In describing his views of heaven and hell, Swedenborg presents a world where people choose their own environments, but these are not, as it were, geographical. Souls select communities in which they feel at home. Therefore the condemned want to be in hell; the saved choose a heaven that suits them. Indeed we see souls, as it were, doing their real estate shopping by visiting these high communities. If they sense mutual agreement, they settle; if not they move on. There is, to be sure, also an intermediate region that reminded me of purgatory, a region where the initial sorting happens.
When I first encountered this view a German word presented itself spontaneously, die Wahlvervandschaften. The word literally means relationships of choice, but Goethe’s novel of that title is rendered as Elective Affinities, a novel I’d read, but only in part. A couple invite a man and a woman for a weekend, as it were, and wouldn’t you know it, the result is a kind of mixing of affinities. Goethe’s reference is to chemistry. In the late eighteenth, early nineteenth century chemists used “affinity” as the handy concept to explain why some elements attract each other while others won’t compound.
Reading that book, as soon as I discerned what would be coming down, I lost all interest. “Chemistry?” I muttered. “In that case there is no genuine choice. So why use that word?” A kind of determinism in elegant guise. Goethe’s novels are also incredibly longwinded, hence I’ve only ever sampled them. But I liked the title and the concept—but only if real choice is actually involved.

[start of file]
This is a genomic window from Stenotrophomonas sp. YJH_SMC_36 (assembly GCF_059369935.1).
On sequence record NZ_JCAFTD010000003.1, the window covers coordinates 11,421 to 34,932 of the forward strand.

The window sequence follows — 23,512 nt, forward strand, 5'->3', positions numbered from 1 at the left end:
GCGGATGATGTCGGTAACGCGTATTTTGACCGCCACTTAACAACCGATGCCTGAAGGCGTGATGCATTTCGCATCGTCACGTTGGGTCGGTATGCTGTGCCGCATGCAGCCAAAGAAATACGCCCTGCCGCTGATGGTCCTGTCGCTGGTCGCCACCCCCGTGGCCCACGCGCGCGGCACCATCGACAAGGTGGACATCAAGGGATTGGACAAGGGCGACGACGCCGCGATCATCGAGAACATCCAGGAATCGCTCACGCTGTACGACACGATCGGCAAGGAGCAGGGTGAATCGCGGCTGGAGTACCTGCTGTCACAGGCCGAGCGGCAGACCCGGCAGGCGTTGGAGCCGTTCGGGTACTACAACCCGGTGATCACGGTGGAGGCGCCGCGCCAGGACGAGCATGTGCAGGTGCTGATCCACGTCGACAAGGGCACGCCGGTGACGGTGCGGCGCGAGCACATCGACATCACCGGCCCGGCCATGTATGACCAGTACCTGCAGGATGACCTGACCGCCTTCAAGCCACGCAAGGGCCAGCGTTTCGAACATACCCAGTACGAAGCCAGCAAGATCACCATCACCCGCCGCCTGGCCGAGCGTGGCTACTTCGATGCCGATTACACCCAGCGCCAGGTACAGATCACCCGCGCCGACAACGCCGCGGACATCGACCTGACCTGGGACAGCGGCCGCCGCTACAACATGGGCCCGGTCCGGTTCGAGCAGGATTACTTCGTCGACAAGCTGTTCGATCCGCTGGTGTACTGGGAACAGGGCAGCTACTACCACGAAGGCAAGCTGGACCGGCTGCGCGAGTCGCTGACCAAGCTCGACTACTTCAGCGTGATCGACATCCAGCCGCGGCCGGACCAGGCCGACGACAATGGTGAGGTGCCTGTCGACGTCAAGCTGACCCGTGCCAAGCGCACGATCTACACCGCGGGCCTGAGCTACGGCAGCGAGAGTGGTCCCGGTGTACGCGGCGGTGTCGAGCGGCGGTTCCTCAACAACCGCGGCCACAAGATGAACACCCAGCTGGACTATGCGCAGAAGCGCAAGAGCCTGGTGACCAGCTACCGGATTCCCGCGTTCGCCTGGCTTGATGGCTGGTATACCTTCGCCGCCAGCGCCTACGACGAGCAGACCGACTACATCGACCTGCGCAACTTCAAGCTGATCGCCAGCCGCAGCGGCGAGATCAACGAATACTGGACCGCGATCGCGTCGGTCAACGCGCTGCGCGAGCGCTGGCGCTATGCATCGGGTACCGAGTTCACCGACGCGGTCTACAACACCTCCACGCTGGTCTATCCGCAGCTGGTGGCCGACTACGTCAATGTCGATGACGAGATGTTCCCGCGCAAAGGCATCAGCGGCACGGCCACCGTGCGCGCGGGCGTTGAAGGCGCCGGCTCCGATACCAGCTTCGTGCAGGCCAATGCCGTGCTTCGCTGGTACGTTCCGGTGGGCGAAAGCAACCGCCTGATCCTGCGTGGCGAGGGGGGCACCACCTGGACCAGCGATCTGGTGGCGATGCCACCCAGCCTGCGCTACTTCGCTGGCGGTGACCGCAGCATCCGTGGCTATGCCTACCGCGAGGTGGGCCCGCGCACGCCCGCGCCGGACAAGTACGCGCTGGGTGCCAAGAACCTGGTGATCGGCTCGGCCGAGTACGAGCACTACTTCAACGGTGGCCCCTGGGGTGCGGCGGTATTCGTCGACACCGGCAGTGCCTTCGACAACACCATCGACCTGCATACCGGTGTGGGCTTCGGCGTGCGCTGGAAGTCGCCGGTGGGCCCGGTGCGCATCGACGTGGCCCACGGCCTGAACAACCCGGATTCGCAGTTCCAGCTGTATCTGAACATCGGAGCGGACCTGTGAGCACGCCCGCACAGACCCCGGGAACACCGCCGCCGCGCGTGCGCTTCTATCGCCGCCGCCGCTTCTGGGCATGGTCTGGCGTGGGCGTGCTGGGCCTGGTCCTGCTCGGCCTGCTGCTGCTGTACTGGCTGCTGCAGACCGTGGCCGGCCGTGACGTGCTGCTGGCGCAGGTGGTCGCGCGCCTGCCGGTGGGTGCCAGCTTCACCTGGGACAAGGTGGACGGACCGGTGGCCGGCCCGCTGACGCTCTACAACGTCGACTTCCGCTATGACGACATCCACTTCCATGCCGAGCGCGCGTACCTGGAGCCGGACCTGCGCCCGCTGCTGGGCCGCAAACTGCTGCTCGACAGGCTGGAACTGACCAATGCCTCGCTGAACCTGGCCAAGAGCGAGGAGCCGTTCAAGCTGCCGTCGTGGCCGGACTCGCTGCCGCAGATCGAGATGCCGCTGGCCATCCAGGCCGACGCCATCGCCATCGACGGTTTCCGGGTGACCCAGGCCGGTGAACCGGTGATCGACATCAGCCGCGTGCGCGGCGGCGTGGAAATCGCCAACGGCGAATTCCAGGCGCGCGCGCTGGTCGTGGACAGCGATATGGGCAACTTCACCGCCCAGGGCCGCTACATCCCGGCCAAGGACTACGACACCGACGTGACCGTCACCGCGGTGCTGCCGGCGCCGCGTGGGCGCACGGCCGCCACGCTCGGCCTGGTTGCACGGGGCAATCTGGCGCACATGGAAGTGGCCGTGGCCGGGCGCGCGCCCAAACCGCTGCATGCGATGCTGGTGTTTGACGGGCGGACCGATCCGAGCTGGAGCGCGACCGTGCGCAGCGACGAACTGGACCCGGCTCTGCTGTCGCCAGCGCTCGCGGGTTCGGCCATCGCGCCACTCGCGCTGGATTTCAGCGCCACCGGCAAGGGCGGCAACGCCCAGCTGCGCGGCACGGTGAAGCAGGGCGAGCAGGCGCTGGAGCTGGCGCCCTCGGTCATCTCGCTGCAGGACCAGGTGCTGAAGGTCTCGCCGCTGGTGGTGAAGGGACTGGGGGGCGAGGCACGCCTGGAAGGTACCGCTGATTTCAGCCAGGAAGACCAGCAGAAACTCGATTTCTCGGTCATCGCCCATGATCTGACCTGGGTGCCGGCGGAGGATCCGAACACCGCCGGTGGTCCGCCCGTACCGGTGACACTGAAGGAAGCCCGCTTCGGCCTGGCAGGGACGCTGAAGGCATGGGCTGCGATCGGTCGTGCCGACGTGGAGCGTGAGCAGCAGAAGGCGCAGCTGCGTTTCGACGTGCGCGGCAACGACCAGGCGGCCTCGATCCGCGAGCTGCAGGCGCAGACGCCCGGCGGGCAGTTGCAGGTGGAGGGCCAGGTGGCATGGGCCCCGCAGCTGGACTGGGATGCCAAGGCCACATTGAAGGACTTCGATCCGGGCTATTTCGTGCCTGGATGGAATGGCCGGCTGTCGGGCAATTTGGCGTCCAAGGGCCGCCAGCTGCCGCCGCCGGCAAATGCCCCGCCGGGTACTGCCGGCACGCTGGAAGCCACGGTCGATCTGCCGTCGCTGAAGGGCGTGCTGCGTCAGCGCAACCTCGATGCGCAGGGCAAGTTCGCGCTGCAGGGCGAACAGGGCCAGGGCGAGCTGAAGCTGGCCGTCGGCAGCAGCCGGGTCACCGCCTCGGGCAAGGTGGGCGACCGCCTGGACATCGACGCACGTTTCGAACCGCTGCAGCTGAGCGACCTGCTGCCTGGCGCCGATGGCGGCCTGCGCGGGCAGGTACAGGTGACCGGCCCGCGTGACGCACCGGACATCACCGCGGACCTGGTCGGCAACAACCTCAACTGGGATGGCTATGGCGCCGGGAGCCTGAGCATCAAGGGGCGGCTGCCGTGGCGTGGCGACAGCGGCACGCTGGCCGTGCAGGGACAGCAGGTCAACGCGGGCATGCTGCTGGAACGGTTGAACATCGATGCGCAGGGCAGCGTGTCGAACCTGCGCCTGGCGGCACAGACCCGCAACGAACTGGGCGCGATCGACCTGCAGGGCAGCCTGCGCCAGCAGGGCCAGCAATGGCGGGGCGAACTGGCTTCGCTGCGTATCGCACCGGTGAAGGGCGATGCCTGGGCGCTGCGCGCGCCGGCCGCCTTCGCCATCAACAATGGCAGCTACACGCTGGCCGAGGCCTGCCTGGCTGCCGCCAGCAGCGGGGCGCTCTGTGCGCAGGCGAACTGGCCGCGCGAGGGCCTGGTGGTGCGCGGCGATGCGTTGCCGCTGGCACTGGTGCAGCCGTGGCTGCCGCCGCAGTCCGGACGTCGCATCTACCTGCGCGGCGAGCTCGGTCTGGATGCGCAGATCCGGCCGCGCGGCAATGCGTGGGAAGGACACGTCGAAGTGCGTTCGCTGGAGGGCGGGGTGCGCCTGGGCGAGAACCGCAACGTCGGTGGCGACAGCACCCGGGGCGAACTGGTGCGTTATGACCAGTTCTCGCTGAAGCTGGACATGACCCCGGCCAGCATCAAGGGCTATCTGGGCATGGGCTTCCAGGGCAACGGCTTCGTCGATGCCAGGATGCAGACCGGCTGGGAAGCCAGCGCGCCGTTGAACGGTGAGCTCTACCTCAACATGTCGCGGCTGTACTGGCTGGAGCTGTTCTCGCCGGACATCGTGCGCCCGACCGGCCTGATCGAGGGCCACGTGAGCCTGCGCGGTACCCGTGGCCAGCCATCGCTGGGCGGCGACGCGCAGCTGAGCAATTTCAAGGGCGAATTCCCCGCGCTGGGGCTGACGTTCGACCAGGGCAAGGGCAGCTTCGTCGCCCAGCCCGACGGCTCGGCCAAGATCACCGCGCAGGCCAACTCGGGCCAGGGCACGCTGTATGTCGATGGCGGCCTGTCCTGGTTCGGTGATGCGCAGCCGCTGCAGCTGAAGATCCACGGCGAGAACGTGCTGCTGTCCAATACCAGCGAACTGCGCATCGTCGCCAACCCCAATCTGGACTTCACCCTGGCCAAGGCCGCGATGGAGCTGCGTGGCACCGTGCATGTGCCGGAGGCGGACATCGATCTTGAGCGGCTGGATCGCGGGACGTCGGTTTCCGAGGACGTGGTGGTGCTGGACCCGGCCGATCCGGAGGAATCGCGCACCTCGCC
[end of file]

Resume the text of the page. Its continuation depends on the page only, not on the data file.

By contrast I’ve spent quite a lot of time—usually on walks—pondering Swedenborg’s projection. In that view the choice is real. We see such choice in this dimension too. Like clings to like, although what like means is often rather coarsely spun. Thus, for instance the wealthy live together, the artsy have their quarters. The poor endure their slums but, having endured them, feel more comfortable there. Freed of the weight of matter and its rude demands? In a realm where matter does not weigh us down, in a world where residence is not a matter principally of income and proximity to work—and the need for work seems also suspended and, per Swedenborg, is also a matter of choice—surely there people would then relate with those who genuinely please them. The Internet has created a new version of such odd, virtual spaces where we may cultivate Relationships of Choice. Blogs. Here they are, floating in the immaterial world of cyberspace. Each blog creates a kind of cultural environment readers are never compelled to visit. They do so at their choice.